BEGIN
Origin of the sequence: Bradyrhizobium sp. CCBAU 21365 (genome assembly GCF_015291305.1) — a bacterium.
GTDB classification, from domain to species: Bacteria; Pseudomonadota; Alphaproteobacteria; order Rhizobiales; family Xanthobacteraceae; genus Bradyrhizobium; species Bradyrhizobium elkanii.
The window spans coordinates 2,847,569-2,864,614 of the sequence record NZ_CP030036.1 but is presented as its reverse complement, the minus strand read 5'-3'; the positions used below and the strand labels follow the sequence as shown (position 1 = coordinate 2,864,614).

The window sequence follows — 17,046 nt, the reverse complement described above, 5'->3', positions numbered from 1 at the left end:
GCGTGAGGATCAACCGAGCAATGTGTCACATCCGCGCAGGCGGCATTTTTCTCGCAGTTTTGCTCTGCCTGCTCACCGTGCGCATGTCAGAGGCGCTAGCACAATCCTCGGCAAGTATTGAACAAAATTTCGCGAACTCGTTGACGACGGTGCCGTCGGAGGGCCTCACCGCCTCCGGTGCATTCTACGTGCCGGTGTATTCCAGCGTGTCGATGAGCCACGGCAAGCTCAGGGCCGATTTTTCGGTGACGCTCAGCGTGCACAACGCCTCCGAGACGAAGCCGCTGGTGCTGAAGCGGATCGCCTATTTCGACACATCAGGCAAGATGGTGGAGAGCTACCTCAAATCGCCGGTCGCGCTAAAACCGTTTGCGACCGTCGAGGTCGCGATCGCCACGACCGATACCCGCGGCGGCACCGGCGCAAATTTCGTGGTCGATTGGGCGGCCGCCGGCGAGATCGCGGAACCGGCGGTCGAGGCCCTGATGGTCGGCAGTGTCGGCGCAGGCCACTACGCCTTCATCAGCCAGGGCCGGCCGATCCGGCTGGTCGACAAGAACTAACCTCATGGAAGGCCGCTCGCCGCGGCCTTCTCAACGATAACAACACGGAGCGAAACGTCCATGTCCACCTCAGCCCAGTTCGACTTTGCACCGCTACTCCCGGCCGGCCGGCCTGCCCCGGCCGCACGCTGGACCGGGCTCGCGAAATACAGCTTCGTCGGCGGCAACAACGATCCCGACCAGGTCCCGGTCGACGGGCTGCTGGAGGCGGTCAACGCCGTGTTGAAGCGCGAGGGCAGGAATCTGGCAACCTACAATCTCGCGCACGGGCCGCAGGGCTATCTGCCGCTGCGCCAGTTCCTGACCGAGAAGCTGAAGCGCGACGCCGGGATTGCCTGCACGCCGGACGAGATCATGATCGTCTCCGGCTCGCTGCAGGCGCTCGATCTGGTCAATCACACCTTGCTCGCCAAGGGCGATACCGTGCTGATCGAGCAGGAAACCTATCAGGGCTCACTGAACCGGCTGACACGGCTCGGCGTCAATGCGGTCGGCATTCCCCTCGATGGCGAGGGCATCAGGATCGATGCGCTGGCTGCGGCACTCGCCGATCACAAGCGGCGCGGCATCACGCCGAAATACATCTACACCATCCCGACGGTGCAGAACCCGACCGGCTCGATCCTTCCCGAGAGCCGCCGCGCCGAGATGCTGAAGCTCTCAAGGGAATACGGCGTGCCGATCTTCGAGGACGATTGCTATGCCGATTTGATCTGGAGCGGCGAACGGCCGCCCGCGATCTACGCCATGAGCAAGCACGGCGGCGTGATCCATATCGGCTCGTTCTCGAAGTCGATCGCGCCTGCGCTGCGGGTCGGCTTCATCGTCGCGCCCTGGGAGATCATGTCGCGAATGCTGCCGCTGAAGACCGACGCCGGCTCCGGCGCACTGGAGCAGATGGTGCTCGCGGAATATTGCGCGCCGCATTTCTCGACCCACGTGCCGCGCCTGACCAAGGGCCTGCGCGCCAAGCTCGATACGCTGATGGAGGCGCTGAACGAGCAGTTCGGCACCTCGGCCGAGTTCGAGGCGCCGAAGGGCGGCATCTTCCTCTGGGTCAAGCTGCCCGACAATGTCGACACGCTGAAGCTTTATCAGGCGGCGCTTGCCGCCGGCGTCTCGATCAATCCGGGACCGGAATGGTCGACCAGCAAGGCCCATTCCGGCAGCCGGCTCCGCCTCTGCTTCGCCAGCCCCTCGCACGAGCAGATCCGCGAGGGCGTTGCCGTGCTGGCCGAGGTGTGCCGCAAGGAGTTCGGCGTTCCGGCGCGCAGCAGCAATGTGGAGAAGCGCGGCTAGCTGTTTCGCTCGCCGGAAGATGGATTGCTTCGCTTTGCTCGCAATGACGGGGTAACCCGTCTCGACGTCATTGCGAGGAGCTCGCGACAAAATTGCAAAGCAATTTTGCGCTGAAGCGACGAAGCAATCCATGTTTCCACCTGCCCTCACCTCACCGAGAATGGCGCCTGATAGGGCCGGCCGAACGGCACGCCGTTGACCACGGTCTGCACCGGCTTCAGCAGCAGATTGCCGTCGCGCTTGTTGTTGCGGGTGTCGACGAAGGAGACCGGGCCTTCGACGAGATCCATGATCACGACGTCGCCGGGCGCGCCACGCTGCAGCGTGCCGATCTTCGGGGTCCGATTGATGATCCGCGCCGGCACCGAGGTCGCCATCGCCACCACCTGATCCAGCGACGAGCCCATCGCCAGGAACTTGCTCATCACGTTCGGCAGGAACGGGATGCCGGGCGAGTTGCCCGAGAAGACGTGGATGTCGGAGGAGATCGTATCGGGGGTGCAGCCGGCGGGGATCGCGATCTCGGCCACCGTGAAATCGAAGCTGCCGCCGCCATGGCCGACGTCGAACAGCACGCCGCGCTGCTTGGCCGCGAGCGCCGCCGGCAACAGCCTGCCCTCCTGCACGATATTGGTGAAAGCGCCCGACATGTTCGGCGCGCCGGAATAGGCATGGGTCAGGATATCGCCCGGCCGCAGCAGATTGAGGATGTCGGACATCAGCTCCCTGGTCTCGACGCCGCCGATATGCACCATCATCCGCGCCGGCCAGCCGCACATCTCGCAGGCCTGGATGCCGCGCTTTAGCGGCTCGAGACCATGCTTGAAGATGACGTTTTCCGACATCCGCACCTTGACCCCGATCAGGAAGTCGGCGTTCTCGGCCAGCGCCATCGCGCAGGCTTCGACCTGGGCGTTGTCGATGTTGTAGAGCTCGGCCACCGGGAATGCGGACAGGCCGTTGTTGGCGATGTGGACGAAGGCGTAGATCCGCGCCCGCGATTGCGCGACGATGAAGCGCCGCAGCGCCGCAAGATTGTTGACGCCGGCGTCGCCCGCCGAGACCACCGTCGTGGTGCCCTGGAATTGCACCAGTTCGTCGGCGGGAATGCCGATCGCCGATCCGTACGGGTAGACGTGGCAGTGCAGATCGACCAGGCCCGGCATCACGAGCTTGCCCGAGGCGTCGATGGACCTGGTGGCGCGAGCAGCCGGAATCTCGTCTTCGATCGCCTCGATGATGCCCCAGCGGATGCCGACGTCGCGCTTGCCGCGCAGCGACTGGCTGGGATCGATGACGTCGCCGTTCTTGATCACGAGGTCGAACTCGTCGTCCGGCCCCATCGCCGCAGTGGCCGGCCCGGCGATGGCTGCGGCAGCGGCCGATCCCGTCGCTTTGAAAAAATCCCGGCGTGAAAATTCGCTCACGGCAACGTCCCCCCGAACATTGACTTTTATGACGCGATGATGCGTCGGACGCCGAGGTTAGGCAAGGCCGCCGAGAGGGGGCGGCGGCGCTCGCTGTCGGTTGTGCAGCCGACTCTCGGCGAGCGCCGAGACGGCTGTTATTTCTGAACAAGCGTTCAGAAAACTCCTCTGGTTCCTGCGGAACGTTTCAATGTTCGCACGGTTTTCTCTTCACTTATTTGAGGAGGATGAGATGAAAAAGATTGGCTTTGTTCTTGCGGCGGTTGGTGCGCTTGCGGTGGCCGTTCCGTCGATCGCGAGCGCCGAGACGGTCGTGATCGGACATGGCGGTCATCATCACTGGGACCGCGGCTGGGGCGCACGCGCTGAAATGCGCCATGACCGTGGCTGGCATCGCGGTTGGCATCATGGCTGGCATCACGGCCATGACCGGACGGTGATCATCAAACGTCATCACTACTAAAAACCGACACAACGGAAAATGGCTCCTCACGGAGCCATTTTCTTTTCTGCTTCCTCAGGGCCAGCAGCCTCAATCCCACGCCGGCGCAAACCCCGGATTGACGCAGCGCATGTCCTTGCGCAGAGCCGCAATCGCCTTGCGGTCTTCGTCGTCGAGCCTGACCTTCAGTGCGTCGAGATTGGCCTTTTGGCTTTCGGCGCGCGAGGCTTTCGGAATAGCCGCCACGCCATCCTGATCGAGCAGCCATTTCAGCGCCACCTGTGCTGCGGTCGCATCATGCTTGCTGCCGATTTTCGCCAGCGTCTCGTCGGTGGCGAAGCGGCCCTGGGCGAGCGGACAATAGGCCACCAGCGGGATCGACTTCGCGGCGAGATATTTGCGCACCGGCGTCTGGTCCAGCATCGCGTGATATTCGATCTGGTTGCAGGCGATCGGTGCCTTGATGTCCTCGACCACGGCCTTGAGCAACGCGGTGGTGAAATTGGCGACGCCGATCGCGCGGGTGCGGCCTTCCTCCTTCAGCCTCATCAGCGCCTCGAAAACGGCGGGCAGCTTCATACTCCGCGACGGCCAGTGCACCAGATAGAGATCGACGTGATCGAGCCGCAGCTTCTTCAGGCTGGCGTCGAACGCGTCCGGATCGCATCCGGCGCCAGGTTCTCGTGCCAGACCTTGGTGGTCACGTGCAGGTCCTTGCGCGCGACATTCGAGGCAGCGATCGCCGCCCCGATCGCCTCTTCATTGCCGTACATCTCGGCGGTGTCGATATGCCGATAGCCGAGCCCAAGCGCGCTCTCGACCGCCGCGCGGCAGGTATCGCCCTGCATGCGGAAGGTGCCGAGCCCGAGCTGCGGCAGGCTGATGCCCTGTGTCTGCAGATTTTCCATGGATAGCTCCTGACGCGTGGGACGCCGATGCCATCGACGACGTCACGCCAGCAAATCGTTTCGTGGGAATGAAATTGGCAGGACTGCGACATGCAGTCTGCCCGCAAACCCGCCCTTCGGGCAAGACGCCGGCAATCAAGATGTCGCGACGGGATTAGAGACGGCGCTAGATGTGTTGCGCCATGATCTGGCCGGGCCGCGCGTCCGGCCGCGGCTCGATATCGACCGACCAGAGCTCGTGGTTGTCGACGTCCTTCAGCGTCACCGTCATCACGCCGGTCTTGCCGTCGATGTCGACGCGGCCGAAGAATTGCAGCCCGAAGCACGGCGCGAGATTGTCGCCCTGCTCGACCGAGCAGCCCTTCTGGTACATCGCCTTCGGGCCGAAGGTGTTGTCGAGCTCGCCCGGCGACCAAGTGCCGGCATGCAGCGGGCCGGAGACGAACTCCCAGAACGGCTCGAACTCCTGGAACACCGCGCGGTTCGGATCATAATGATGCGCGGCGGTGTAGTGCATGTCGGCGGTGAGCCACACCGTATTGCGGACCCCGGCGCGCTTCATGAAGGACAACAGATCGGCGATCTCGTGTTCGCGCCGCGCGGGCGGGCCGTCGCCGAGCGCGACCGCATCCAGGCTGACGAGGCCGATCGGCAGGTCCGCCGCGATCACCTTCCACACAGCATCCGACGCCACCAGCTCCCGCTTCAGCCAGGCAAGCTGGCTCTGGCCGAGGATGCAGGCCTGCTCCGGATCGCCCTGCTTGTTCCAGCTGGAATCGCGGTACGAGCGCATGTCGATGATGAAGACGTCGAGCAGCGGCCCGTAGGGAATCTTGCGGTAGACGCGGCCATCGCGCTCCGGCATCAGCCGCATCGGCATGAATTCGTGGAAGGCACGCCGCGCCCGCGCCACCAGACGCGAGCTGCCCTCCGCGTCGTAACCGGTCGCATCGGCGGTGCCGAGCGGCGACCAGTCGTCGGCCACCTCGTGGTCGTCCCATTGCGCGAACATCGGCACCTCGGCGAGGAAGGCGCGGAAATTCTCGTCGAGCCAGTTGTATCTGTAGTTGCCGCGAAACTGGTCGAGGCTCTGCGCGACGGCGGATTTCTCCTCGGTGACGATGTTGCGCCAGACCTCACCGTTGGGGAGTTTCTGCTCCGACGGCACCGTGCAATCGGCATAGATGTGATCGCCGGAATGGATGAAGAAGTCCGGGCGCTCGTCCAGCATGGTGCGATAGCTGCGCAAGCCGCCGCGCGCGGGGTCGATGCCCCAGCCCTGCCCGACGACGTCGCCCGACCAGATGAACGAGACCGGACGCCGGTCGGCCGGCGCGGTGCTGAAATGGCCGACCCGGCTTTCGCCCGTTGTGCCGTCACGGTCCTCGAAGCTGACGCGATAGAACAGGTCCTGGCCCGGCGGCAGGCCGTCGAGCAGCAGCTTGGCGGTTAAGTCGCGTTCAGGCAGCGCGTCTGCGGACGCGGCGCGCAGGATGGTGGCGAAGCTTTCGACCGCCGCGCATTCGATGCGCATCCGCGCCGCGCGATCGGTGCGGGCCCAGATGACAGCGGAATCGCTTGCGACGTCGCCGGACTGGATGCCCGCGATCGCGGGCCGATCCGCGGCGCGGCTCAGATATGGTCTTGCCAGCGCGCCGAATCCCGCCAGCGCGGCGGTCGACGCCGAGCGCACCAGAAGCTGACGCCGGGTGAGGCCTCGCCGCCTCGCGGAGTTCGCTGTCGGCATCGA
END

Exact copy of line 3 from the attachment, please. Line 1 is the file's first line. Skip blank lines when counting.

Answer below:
The window spans coordinates 2,847,569-2,864,614 of the sequence record NZ_CP030036.1 but is presented as its reverse complement, the minus strand read 5'-3'; the positions used below and the strand labels follow the sequence as shown (position 1 = coordinate 2,864,614).